Shrout’s family owns Fanny’s Restaurant in Marysville. She graduated from the University of Washington with degrees in Spanish and Japanese, then cleaned city buses when she went back to school to get a paralegal degree. She started working for the county last May.

Kamal Abou-Zaki, an Oregon court interpreter, got a kick out of Trudy on a recent visit to the office.

“I walked in and went straight to that window and I was surprised,” he said.

Trudy also has a social media following. “A government worker with a sense of humor? Yes, please,” is the caption under a recent Instagram post.

Andrea Brown: 425-339-3443; abrown@heraldnet.com. Twitter: @reporterbrown.

Talk to us

More in Life

Most of the rooms boast views of Lake Stevens and the Cascade Range. (Olivia Vanni / The Herald)
Victorian home puzzle inspired this Lake Stevens mansion

The 10,490-square-foot Mansion Inn is a massive secret that’s perfect for a mini getaway.

Caption: The years come and go, but some birthdays warrant extra reflection. (Jennifer Bardsley)
Milestone birthdays make parents ask: where did the time go?

From cake frosting in their hair to the car keys in their hands, it all goes by so fast.

Frankfurt's Romerberg Square looks old, but the half-timbered buildings were rebuilt in 1983, four decades after bombs destroyed the originals during World War II.
Rick Steves’ Europe: Experience modern Germany in Frankfurt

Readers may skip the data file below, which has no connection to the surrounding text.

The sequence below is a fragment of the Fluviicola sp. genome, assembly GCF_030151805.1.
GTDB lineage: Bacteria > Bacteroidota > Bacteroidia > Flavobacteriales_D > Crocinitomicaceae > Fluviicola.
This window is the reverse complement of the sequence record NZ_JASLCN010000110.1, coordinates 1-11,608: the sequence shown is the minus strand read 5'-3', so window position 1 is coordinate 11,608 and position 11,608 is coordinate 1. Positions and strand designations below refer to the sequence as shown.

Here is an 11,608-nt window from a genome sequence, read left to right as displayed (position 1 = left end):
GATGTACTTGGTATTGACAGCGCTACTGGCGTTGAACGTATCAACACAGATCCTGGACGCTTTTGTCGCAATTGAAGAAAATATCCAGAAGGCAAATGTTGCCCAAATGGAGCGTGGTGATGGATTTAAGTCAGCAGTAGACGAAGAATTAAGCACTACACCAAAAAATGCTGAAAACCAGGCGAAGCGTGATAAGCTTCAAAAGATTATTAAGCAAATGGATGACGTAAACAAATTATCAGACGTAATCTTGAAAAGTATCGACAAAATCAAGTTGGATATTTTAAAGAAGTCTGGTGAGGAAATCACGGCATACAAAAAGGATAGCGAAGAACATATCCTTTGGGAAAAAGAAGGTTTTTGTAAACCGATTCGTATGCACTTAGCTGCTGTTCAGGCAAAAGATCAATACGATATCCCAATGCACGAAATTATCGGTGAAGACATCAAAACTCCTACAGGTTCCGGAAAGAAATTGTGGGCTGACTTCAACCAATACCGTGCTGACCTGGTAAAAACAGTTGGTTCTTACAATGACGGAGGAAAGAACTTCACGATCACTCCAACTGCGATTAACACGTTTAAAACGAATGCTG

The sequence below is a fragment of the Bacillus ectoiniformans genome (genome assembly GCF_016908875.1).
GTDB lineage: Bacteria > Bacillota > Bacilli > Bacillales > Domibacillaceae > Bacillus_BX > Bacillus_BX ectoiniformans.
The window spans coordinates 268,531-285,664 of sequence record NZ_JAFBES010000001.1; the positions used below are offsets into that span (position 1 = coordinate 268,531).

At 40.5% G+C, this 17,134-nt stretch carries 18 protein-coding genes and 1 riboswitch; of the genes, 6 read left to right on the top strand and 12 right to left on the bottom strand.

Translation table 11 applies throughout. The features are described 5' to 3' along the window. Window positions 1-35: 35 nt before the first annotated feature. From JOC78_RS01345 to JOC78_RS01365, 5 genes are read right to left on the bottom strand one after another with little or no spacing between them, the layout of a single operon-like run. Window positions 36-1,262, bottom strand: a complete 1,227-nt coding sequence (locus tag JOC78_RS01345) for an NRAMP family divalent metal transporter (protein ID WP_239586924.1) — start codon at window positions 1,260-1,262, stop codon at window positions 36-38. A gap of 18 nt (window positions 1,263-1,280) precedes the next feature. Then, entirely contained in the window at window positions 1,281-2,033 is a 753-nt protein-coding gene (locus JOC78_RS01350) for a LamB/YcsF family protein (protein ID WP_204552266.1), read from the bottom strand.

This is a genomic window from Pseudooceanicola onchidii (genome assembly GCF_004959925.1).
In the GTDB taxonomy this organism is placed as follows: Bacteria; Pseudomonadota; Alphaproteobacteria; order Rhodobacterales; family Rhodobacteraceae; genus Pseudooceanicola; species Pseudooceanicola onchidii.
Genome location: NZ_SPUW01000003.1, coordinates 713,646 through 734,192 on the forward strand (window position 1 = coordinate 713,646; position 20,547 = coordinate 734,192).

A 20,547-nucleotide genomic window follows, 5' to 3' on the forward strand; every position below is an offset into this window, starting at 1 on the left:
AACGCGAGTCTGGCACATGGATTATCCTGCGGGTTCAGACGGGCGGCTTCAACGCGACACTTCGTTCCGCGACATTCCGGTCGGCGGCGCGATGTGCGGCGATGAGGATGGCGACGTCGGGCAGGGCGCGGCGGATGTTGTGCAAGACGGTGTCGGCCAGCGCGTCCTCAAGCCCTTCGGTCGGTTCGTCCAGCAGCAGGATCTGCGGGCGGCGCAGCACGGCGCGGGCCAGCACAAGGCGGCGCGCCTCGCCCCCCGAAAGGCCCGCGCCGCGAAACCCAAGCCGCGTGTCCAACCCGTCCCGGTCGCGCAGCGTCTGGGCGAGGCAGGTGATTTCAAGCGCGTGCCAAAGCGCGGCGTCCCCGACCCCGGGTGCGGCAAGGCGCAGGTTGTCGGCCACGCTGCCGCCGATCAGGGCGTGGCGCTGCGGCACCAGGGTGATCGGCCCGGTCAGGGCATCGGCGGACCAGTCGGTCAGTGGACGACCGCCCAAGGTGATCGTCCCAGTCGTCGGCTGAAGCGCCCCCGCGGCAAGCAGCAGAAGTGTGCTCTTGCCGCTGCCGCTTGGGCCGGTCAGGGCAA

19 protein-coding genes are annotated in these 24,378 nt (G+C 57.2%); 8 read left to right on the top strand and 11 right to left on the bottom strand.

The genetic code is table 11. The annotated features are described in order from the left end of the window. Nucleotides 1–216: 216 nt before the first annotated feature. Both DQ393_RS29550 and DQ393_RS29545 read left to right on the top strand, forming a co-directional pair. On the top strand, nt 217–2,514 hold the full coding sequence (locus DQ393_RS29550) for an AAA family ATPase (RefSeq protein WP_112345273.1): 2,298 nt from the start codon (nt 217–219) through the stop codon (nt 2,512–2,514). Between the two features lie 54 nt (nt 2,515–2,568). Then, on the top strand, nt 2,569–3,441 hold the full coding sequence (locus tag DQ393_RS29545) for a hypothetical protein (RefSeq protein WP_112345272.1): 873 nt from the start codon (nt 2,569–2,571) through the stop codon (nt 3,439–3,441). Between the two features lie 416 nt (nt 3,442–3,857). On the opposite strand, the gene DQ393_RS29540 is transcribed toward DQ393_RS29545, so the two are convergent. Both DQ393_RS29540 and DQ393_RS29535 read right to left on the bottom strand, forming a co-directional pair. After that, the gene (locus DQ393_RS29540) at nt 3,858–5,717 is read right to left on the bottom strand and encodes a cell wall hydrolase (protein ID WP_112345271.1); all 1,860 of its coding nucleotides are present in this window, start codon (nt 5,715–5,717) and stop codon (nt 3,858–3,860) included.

For years, Frankfurt was a city to avoid, but today, its no-nonsense energy makes it worth a look.

Budget charges $250 for calibrating a camera. Is that legit?

Budget sends Tony Parise a $250 bill for recalibrating a camera on the windshield of his rental car. But he says nothing happened to it. Does he still have to pay?

2023 Honda Pilot AWD TrailSport SUV (Honda)
2023 Honda Pilot AWD TrailSport SUV

If you are the adventurer type, the 2023 Honda Pilot AWD TrailSport SUV is right up your alley.

Featuring original band members Steve Fossen and Michael Derosier, Heart By Heart will perform Saturday night in Everett. (Steve Spatafore)
Music, theater and more: What’s happening in Snohomish County

MUSIC “No Quarter”: Led Zeppelin tribute by local band Colossal Boss. 7:30… Continue reading

This midcentury Windsor style chair features the crest and colors of Harvard University. It sold for $438, more than twice its estimate, at a Bonhams Skinner auction.
This chair brings together two icons of colonial America

This Harvard University Windsor chair is just one of many variations on so-called stick furniture.

Home & Garden Briefly: Arboretum to host ‘poetry in the trees’ exhibit

Arboretum to host ‘poetry in the trees’ exhibit In honor of National… Continue reading

Bold graphics on the 2023 Ford F-150 Raptor R body side are optional. (Ford)
2023 Ford F-150 Raptor R is a big sandbox toy for grownups

The Raptor, previous king of capability, is now the ‘regular’ Raptor, dethroned by this new arrival.

Steve Klein moves some of his glasswork into place as fellow guest curator Meg Holgate watches during installation of A Precarious Edge at Schack Art Center on Sunday, March 19, 2023, in Everett, Washington. (Ryan Berry / The Herald)
Exhibits shine light on natural beauty on the edge of loss

Artists worried about climate change work ‘for future generations’

The best Italian food in Snohomish County

You voted, we tallied, here are the results.

In this side-by-side image, the Totem Diner and Pacific Stone Company signs put on a flirty display for all to see Wednesday, March 22, 2023, in Everett, Washington. (Ryan Berry / The Herald)
Signs of love on Rucker Ave: blushing rocks, scrambled eggs, a coffee date

Messages on display on Totem Family Diner and Pacific Stone Co. signs reveal “secret crushes.” More updates expected.